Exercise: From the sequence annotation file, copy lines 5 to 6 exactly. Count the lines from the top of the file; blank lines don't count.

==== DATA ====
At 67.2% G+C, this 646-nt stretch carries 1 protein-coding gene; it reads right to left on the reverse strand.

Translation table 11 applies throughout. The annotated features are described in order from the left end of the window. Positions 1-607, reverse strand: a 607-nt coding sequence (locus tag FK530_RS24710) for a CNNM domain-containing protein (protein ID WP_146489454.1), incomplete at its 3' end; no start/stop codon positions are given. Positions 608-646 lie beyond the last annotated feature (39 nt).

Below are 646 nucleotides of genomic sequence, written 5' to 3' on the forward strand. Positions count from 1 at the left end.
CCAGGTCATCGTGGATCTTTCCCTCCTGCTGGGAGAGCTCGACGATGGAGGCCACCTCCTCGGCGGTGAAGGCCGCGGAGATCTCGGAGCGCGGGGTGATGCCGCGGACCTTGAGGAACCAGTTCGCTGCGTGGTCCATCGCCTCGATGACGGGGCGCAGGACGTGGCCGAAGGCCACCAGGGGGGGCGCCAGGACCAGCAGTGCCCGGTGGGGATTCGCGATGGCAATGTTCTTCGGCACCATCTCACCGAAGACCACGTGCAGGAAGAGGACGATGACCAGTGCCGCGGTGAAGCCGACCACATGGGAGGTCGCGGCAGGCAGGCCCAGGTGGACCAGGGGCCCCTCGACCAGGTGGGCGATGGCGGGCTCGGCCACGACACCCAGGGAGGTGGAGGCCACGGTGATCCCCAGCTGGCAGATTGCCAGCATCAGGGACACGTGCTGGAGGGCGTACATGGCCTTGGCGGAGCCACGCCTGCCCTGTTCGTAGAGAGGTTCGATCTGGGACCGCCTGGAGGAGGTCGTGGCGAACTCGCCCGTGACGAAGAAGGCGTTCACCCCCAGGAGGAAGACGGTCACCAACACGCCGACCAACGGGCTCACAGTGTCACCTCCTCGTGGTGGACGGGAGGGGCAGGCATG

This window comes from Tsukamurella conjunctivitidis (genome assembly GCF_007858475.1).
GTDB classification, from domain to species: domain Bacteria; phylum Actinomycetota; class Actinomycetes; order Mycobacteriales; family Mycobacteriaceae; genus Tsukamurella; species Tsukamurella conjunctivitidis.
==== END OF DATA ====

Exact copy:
This window comes from Tsukamurella conjunctivitidis (genome assembly GCF_007858475.1).
GTDB classification, from domain to species: domain Bacteria; phylum Actinomycetota; class Actinomycetes; order Mycobacteriales; family Mycobacteriaceae; genus Tsukamurella; species Tsukamurella conjunctivitidis.